The Coast Guard will stop the search and rescue process for missing crew members of the capsized Seacor Power at the end of the day Monday, officials said.
"We've had to make the difficult to decision to suspend search and rescue efforts at sunset today," said Coast Guard Capt. Will E. Watson, commander of Coast Guard Sector New Orleans.
The Seacor Power capsized with 19 crew members aboard at about 4:30 p.m. Tuesday after it was hit by a sudden squall packing hurricane-force winds and destructive waves.
Six crew members were saved that day. Five have been found dead and eight are still missing.
Officials from the Coast Guard, the National Transportation Safety Board and executives from the owner of the Seacor Power shared the update during a 1 p.m. press conference Monday.
Officials told the families of the crew members before the public press conference about the end of the search, which covered thousands of square miles over the past six days. However, they noted that divers contracted by the Seacor Power's owner will continue to search the insides of the sunken vessel as part of the recovery process.
"There was a lot of hugging and a lot of crying," Watson said. "There was a lot of sadness and grief."NTSB officials have been on the ground in Louisiana since last week. NTSB official Drew Ehlers said the investigation will take between 12 and 24 months.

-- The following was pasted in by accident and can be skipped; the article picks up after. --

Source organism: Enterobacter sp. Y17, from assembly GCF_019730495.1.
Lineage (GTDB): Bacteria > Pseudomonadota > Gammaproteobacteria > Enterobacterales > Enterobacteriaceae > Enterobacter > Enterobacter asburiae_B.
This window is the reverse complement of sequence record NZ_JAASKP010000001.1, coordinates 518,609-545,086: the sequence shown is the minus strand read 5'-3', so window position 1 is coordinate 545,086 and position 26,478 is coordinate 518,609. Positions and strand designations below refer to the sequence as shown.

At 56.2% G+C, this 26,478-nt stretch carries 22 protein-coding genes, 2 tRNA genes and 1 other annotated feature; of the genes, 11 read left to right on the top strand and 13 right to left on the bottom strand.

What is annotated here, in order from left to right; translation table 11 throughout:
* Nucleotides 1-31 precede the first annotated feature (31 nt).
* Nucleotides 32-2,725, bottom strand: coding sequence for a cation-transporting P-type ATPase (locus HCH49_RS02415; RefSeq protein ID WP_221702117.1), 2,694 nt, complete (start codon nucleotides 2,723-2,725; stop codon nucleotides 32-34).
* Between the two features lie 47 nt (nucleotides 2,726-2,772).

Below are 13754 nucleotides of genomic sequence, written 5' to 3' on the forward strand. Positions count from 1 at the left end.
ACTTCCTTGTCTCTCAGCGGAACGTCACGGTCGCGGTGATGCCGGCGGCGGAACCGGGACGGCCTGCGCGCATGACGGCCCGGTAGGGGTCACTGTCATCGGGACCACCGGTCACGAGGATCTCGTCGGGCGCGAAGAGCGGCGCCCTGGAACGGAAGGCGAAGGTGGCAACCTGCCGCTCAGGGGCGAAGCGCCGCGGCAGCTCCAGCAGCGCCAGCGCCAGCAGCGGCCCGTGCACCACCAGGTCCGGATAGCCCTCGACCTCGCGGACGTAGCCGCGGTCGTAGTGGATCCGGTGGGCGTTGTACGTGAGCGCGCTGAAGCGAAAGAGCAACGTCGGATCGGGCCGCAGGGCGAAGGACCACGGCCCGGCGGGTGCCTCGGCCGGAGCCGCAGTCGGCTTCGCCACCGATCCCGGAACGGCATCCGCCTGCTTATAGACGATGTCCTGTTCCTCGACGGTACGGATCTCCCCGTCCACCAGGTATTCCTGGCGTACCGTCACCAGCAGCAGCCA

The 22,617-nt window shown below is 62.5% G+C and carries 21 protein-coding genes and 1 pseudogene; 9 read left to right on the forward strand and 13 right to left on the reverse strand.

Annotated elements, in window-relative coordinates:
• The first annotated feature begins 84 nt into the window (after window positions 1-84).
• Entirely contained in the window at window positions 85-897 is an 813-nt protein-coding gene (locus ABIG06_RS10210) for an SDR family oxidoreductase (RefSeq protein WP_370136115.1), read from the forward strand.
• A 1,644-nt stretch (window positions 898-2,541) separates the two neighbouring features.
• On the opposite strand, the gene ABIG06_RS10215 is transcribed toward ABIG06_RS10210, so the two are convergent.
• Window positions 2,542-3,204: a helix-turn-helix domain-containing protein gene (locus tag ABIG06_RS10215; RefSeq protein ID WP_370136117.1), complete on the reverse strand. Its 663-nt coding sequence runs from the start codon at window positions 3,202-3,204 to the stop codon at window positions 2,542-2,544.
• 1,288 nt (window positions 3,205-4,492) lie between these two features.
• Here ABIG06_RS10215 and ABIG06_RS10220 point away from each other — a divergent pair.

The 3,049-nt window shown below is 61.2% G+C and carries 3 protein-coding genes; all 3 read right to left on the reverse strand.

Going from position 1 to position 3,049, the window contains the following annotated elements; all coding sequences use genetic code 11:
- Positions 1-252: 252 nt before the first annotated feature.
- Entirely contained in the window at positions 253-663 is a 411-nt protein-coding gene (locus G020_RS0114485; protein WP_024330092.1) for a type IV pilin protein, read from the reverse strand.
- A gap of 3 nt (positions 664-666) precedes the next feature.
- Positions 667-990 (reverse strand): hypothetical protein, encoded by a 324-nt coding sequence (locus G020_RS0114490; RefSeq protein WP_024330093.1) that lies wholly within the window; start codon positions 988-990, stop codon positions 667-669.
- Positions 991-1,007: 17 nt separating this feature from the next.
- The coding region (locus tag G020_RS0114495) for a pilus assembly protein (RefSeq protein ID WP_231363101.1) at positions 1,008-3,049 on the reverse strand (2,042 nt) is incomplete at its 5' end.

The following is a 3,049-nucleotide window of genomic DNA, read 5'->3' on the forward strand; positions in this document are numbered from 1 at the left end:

The investigation will look at the weather conditions at the time of the accident. It will also look at the people involved in the accident, the vessel itself and its equipment.
NTSB officials said they want to hear from people who were out on the water that day and may have seen something. Those people are asked to reach out at [email protected].
John Gellert, president and CEO of Seacor Marine Holdings Inc., was asked why the vessel was moving in bad weather. He said the decision was ultimately up to the captain, who he described as a veteran mariner with five decades of experience.
He also said that it appeared that a leg of the vessel was partially retracted, which suggested that the captain had been trying to lower the legs of the vessel as the storm arrived in order to put it in its more stable position as a platform above the water.
One of the rescued crew members was on the bridge with the captain before the vessel capsized, and would have been involved in the process to decide on whether to set out, Gellert said.
Gellert said they will continue to search using their diving contractors at the site. The divers have been through about half of the vessel, he said. Divers will continue to go out to the site as weather conditions allow.
"The families continue to have hope and prayers and we would like everyone to continue their thoughts and prayers for the families of those still missing," Gellert said.
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